Sandwiches aren’t usually associated with Indian food. But Maunika explains “they are typical street food. I have been eating sandwiches all my life. I can remember standing in the street eating Mumbai sandwiches when I was a student and didn’t have much money as they are a cheap, fast, quick and tasty meal.
“I would eat three or four plates of them!”
The Mumbai Sandwich, it has to be said, is more fiddly to prepare than a classic cheese and pickle or ham and salad combo. There’s red onion, cucumber, potato, tomatoes, chillies, Cheddar cheese, spices and homemade chutney all packed between slices of white bread.
“It may seem long-winded just for a sandwich, but believe me, the effort is worth it,” Maunika maintains. “It will give you a real taste of Mumbai’s flavoursome street food.”
That particular recipe sums up the book’s attitude. It isn’t, in Maunika’s words “about being cheffy or clever. It’s about home cooking.”
It has been borne from Maunika’s own experiences as a busy working wife and mother to six-year-old Johann, as well as her move to the UK 14 years ago and her need to adapt to both a new culture and way of cooking.
She originally came here to study for an MA in business administration at Cardiff University and went on to work for British Gas before moving to Newcastle to be with her husband, Bharat, 40, a surgeon.
It was her arrival in Newcastle 13 years ago that changed her life. A self-taught cook, she spotted a gap in the market for a bespoke Indian catering firm.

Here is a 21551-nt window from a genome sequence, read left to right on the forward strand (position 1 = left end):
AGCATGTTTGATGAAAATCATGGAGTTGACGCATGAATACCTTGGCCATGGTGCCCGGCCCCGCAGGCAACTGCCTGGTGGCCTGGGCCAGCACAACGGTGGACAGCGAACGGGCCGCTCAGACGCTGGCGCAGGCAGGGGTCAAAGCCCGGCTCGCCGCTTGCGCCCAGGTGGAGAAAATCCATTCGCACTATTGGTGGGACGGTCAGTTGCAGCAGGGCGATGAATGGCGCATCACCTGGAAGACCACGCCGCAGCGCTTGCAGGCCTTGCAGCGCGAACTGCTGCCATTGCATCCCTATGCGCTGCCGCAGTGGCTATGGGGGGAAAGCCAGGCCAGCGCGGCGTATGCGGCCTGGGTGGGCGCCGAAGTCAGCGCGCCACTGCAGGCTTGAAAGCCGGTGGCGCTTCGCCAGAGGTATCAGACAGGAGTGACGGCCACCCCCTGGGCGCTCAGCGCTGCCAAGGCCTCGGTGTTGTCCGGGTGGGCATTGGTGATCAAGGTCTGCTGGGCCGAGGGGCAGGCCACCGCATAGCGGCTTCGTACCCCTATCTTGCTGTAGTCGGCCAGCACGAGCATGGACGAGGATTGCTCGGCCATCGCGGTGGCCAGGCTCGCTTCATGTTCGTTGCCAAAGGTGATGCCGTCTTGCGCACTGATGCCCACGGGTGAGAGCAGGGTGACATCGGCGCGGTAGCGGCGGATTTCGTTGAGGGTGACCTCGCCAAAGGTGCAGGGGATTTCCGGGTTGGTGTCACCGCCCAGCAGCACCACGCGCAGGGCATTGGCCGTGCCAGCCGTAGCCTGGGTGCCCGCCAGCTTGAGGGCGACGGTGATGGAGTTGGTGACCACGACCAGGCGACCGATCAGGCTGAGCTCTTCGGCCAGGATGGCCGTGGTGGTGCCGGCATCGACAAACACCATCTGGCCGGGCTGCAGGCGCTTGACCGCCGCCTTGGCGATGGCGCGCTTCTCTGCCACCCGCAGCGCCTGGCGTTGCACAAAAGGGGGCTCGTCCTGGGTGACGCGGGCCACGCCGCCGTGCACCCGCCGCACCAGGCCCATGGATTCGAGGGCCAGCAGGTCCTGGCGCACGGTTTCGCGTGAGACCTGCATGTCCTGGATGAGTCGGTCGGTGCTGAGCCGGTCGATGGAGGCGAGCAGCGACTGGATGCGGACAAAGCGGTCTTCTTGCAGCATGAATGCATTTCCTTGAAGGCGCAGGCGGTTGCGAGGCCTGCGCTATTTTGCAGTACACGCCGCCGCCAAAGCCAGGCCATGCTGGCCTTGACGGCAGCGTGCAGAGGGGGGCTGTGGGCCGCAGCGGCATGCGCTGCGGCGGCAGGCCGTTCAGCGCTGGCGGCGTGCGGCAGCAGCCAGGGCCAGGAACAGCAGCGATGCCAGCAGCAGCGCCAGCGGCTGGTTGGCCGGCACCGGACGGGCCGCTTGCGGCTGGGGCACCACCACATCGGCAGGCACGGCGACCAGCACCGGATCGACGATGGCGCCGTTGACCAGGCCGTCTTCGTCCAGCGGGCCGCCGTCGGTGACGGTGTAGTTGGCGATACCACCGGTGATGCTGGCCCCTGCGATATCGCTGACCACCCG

But many of the ingredients she had grown up with were not initially readily available.
“When I first came to Newcastle, things like curry leaves and okra were very hard to find. I had to learn to adjust and revise and to fit my cooking into a new way of life.
“That is all reflected in my book. I still cook the curries I grew up with and reminisce about the food and emotions of Mumbai. But over time I have blended the traditions and techniques of Indian cooking alongside the culture in the West.”
She has developed her own contemporary style that has won over the likes of Jamie Oliver and earned her glowing recommendations for Indian Kitchen before it’s even officially hit the bookshelves.
The renowned London-based chef, cookery writer and restaurateur Yotam Ottolenghi, has said: “Reading Maunika’s book feels as though you’re actually sitting in an Indian family kitchen, sharing stories and recipes.
“I’ve been inspired by her to make my own paneer and to play with pickled watermelon rind. Delightful!”
Jamie, meanwhile, is full of praise too. “I love Maunika’s cooking. Her food is a joy – she makes incredible Indian food really achievable at home. A fantastic Indian cookbook.”
The woman herself admits to “being excited and overwhelmed in equal measure” by the interest her cookbook has generated.
“I’m getting about 20 or 30 emails every week from strangers from as far away as New York, South America, Africa and even India asking when they can get a copy of the book.
“When I see people going crazy and telling me how much they are really looking forward to its publication, it’s very humbling. “Would I have had this same response 10 years ago? Probably not. But people are travelling more now and they want to know more about India and Indian cooking.”